How to Cope (or Help a Grieving Friend) on Mother’s Day or Father’s Day After the Loss of a Parent

How to Cope (or Help a Grieving Friend) on Mother’s Day or Father’s Day When You've Lost a Parent

Mother’s Day and Father’s Day serve as important reminders that parents are to be celebrated — whether by treating them to an indulgent brunch, thoughtful gifts, quality time spent with family, or all of the above. But, for those who have suffered the death of a parent, navigating these holidays can be particularly tough. And, for those who haven’t lost their parents, but have important people in their lives who have, they may also struggle to find ways to celebrate their own parents while also acknowledging how painful the day may be to those whose parents are no longer with them.

It’s common for those who have lost a parent to encounter a wide range of emotions on Mother’s Day or Father’s Day, including dread, despair, and feelings of emptiness, explains Keisha M. Wells, a licensed professional counselor in Columbus, Georgia. “However, the pain of such holidays can be eased with support and preparation,” she explains.

To help, we asked grief experts to share some ways to approach and honor holidays like Mother’s Day and Father’s Day when you or someone you love has lost a parent.

If you’ve lost a parent:

1. Know that the first year can be especially hard

The first Mother’s Day or Father’s Day after the loss is often the most difficult, explains Kayce Hodos, a licensed professional counselor in Wake Forest, North Carolina, who specializes in loss and grief. “I tell my clients the ‘firsts’ — birthdays, holidays, anniversaries — are about just getting through them,” Hodos explains. “As you move through your grief, you may come up with new rituals or traditions to celebrate and remember your parent, but there is no ‘right way’ to honor the memory of your parent.” It’s important to take care of yourself on these difficult holidays, Hodos says. Specific strategies she suggests include writing a letter to your deceased parent about how difficult the day is for you, gathering with siblings or your surviving parent, spending the day with your own children, or simply taking some time to be by yourself and do something that makes you feel better.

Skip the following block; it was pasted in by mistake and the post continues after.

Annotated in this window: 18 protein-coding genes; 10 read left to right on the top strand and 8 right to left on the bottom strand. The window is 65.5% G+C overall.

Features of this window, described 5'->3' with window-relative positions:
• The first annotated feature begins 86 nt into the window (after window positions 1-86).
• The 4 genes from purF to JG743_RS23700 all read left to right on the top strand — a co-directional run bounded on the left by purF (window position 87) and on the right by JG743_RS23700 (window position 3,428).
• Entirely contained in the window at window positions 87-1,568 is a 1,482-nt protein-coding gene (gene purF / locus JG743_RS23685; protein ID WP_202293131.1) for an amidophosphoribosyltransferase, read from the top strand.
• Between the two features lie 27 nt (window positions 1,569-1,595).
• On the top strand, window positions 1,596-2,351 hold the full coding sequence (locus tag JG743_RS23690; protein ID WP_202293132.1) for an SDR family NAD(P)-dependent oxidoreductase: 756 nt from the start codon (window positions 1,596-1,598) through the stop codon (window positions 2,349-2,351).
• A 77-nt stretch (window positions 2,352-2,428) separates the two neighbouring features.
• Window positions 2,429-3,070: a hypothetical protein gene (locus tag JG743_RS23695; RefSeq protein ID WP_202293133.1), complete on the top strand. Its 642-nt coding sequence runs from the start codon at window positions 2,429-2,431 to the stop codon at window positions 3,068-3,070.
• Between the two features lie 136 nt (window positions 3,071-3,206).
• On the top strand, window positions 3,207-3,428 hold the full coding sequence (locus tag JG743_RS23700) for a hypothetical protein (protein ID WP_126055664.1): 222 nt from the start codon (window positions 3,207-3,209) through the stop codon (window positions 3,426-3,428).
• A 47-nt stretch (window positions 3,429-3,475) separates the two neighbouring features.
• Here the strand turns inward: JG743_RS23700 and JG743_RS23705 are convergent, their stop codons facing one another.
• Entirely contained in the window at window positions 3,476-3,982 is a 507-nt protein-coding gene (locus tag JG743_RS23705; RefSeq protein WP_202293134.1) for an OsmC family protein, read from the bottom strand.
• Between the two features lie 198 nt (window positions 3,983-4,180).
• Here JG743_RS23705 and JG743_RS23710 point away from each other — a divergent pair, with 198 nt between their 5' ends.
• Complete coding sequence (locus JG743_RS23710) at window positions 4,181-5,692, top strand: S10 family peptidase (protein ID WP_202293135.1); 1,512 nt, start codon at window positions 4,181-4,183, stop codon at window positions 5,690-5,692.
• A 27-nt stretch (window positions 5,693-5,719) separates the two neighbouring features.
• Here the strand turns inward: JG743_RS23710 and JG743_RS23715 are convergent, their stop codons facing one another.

2. Plan in advance how you will spend the day

Grieving is a very permission-based process, explains Shelby Forsythia, an intuitive grief guide and host of the podcast Coming Back: Conversations on Life After Loss. “So giving yourself permission to anticipate the day, plan it in advance, and then experience your emotions as you go through your decided-upon activities goes a long way in facing Mother’s Day, Father’s Day, and other ‘griefiversaries’ as they occur,” she says. While you may not be able to control the emotions that come up surrounding your loss and the holiday, you can control where you go, who you see, and how you honor (or don’t honor) the parent that you’ve lost, she says. When you plan, the day becomes a conscious and structured day as opposed to a looming day.

3. Remember your parent throughout the year

People often wish that they could have had more time with the departed, and feel the absence more acutely on a day like Mother’s Day or Father’s Day, explains David Klow, a licensed marriage and family therapist in Chicago and owner of Skylight Counseling Center. “One way to help manage the loss is to make a practice of remembering them on a regular basis,” says Klow, author of “You Are Not Crazy: Letters From Your Therapist.” “Rather than just waiting until Mother’s Day, Father’s Day, an anniversary, or birthday, it can be helpful to regularly remember those who we’ve lost. Feeling connected to them throughout the year can make a day like Mother’s Day less painful, as we will already be in touch with their memory.” 

4. Incorporate a ritual into Mother’s Day or Father’s Day